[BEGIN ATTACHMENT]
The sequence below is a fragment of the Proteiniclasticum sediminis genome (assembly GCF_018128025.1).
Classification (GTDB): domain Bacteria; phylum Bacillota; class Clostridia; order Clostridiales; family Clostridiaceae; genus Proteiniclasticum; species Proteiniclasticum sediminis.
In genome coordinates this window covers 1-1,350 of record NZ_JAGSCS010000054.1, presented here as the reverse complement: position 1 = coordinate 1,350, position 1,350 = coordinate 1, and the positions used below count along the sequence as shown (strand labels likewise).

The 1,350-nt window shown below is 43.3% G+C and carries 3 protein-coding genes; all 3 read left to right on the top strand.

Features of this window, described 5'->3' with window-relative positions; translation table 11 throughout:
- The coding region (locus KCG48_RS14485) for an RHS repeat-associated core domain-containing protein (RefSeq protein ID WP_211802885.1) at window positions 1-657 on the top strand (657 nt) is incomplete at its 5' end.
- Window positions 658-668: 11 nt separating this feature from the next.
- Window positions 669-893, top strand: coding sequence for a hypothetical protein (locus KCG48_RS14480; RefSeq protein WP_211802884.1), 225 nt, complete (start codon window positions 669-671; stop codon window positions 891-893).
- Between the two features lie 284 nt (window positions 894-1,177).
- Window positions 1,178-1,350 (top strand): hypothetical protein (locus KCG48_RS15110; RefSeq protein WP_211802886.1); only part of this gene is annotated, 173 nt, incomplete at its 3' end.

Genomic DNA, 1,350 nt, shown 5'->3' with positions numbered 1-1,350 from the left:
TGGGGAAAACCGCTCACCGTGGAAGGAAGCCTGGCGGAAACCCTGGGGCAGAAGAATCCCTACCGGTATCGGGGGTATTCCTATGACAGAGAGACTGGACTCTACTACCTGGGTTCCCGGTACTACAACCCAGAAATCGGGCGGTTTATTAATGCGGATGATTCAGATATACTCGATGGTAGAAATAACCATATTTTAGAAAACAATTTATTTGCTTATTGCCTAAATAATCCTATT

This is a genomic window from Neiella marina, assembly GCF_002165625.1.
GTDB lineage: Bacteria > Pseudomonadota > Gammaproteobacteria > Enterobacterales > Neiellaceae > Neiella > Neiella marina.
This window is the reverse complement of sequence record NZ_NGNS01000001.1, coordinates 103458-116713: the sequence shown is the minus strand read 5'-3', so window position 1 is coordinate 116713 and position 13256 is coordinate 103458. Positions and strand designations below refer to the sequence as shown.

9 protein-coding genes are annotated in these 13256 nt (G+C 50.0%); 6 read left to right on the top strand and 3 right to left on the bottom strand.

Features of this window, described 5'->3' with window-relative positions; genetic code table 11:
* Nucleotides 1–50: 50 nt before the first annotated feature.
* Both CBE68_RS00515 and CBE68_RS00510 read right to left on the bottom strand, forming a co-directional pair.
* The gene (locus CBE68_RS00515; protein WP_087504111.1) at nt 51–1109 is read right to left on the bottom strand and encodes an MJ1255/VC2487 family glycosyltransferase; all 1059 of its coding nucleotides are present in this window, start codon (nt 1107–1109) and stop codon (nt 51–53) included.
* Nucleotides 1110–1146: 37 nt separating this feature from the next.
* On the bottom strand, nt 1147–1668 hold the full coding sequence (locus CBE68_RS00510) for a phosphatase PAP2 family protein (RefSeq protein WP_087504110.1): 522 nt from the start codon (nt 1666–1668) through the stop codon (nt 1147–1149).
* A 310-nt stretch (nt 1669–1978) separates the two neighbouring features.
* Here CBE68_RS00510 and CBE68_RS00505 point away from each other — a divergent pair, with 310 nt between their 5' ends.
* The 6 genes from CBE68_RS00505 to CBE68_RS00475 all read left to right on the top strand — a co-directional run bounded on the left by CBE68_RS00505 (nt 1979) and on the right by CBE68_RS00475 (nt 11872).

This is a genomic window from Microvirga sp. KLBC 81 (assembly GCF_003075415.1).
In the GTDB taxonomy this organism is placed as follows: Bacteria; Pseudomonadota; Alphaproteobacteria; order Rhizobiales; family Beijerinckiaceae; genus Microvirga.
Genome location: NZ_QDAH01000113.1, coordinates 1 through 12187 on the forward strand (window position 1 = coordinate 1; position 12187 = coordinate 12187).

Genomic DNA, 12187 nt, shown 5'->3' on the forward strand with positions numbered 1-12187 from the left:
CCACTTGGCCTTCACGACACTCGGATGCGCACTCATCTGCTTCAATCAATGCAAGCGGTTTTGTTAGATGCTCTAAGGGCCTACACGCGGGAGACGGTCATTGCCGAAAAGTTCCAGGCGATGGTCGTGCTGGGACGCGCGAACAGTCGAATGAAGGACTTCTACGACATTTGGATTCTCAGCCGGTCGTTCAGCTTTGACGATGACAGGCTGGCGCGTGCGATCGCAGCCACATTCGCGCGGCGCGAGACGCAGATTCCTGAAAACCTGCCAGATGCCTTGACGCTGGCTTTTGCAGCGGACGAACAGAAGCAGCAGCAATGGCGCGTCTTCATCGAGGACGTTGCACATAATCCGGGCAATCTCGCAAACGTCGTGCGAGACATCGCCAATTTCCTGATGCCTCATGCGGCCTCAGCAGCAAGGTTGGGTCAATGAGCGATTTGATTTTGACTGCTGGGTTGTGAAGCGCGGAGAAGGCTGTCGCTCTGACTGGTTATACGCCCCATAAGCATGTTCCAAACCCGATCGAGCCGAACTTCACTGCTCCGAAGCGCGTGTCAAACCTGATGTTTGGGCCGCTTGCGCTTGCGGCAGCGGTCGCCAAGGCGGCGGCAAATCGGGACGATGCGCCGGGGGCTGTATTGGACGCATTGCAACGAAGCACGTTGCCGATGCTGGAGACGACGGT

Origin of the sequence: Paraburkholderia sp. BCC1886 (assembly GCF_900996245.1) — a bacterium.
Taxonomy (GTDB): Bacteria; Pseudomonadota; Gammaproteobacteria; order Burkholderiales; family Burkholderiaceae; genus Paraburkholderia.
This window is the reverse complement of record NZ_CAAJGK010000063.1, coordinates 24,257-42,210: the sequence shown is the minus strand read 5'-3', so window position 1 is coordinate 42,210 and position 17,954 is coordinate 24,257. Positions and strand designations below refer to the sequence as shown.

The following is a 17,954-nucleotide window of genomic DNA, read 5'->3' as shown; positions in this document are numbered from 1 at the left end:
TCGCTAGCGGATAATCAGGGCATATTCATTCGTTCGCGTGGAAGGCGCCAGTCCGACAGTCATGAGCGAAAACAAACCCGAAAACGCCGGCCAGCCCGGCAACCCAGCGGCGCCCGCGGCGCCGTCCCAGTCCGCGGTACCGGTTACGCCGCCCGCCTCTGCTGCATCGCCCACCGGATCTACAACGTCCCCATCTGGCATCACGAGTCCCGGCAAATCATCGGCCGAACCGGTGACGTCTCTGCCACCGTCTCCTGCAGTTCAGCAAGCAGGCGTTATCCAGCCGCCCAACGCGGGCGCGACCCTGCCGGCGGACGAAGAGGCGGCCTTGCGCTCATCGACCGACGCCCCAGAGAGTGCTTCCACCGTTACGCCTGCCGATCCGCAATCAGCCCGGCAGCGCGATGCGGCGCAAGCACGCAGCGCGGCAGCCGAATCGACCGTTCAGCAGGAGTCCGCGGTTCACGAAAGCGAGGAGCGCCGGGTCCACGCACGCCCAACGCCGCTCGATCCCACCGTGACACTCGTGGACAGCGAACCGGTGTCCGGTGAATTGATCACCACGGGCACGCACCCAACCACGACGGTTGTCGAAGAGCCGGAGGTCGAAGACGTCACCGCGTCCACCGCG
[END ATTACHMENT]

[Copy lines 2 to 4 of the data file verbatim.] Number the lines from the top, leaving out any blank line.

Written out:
Classification (GTDB): domain Bacteria; phylum Bacillota; class Clostridia; order Clostridiales; family Clostridiaceae; genus Proteiniclasticum; species Proteiniclasticum sediminis.
In genome coordinates this window covers 1-1,350 of record NZ_JAGSCS010000054.1, presented here as the reverse complement: position 1 = coordinate 1,350, position 1,350 = coordinate 1, and the positions used below count along the sequence as shown (strand labels likewise).

The 1,350-nt window shown below is 43.3% G+C and carries 3 protein-coding genes; all 3 read left to right on the top strand.